Third is the flexibility. La Baguette is both a bakery and café/restaurant. That allows me to quickly pick up an Americano, a fresh croissant or a hearty turkey-yam wrap from the counter (my only complaint is sometimes the line moves a little slowly). La Baguette has recently expanded, adding a little sit-down restaurant with largely the same menu, if you want a longer break.

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The bar in the new, sit-down restaurant

None of this would matter if the food wasn’t memorable. As I’ve stated in previous posts, La Baguette is one of my favourite bakeries/cafes in western Canada. The food is exceptional, the prices are reasonable (that turkey-yam wrap is about $7 and satisfies two reasonable appetites) and, most difficultly, the high standards are consistently met.

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The “healthy bread” might be the best toast I’ve ever had

And despite a relatively short menu, there’s always something interesting and unusual to try. Like the exquisite healthy toast (featuring spelt flour, coconut and dates), poached eggs over crispy potatoes, pulled siracha chicken on a brioche bun or a Montreal-style bagel topped with pork rillette.

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Montreal-style bagels loaded with interesting goodies

Did I mention the new restaurant has a little bar, featuring well-curated craft beers on tap, like the exceptional Twin Sails offerings from Vancouver suburb Port Moody?

That’s the only problem I have with this new sit-down café. It’s creating havoc with my driving schedule.

 La Baguette
607 Victoria Road, Revelstoke, B.C.
Daily 6:30 am-7 pm (8 pm in summer)
250-837-3755

It’s Well Worth the Drive to Mile One in Pemberton, B.C.

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Mile One Eating House co-owner and chef Randy Jones runs a professional kitchen in Pemberton, B.C.

I’m sure there are some fine, inexpensive places to eat in Whistler, B.C. Indeed, I often head to purebread, which produces perhaps the best bread and baked goodies on the west coast. Mind you, I always stop at their little Function Junction location, a little ways south of the madness that is central Whistler.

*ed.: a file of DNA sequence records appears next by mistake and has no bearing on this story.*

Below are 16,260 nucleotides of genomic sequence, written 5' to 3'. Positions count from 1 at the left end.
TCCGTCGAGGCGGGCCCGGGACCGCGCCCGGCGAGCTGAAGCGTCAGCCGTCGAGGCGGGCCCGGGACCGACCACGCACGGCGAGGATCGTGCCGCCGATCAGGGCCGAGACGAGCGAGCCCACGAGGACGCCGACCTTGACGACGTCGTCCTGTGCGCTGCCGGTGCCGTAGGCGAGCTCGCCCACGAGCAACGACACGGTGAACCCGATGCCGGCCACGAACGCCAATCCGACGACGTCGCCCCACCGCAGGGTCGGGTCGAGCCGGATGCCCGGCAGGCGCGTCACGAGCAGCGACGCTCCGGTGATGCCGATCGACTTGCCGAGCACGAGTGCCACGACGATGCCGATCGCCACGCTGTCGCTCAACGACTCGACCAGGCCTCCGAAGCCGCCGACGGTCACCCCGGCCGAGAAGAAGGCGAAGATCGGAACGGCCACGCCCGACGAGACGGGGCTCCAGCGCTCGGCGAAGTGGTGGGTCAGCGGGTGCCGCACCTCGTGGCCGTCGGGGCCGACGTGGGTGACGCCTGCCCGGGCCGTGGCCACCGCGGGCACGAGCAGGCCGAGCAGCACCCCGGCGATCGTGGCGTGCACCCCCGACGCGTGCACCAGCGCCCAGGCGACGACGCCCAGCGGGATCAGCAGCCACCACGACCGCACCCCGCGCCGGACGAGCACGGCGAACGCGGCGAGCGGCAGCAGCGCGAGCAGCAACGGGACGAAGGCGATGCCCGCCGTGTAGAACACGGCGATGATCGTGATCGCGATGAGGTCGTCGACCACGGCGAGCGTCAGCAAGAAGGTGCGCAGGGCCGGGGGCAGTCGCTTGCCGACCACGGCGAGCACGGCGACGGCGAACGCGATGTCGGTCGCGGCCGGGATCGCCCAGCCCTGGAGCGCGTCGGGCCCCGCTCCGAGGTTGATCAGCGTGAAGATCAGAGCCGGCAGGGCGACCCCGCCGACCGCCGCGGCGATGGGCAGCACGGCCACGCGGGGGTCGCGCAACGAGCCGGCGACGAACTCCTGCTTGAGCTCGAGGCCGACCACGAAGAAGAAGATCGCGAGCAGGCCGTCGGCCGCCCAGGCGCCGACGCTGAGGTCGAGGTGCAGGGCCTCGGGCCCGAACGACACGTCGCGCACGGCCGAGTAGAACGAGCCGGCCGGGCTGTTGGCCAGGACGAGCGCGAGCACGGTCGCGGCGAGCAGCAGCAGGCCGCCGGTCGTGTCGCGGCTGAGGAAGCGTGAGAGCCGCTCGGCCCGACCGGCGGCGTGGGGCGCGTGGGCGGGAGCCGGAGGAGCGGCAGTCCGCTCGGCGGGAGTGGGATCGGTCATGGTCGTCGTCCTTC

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purebred’s fabulous hazelnut fig bread

Whistler is certainly not organized for the road tripper looking for a quick bite or beverage. Between the tourist hordes, all the side streets off the highway, the confusion about where to park and the baffling naming of pedestrian retail spaces—Village Square, Village Stroll, Village Lane, Village Green, Village Idiot—I usually just give up and get the hell out.

Instead, I often head 30 km north on Highway 99 to Pemberton, where I can easily locate, and find nearby parking at, my favourite restaurant in the region, Mile One Eating House.

Yes, there’s a growing lineup on a weekday night in late September (Tip: get there early). But it’s well worth the short wait at this family-run, chef-driven spot that produces fabulous, locally sourced burgers (they recently even bought their own, historic cattle ranch), upscale poutine and the best, gourmet mac ‘n cheese I’ve ever tasted.

I normally go for the divine Southern Comfort mac ‘n cheese—B.C. chicken breast, smoked bacon and brocolini in a creamy aged cheddar/mozza sauce. But there’s a Wednesday night special: a burger and craft beer for about $12. How can I resist?

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Best mac ‘n cheese I’ve ever eaten

My Mile One burger features a five-ounce Cache Creek natural beef patty, smothered in smoked bacon, aged white cheddar and beer-braised caramelized onions, all stuffed inside a house-baked buttermilk bun. It’s so thick I have to cut it in half to funnel it into my gaping mouth. Still, it’s a messy, two-napkin job, washed down with a fine bottle of Russell Brewing’s Punch Bowl IPA.

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The delicious, jaw-stretching Mile One burger

Mile One’s got everything I’m looking for: high standards, excellent ingredients and hard-working cooks, in an open kitchen. And despite the crowd, there’s enough of a personal touch to keep things casual and friendly.

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Lots of regional craft beer available

Right across the street, with parking right in front, is another road tripper’s delight: Mount Currie Coffee. Yes, they also have a Whistler location. But when it might take me 10 minutes just to find it, is there any comparison?

Mile One Eating House
7330 Arbutus Street, Pemberton, B.C.
Wednesday to Sunday 11 am-9 pm. Closed Monday and Tuesday
604-384-3842

Mount Currie Coffee
7331 Arbutus Street, Pemberton
Monday to Saturday 6:30 am-6 pm, Sunday 7 am-6 pm
604-894-3388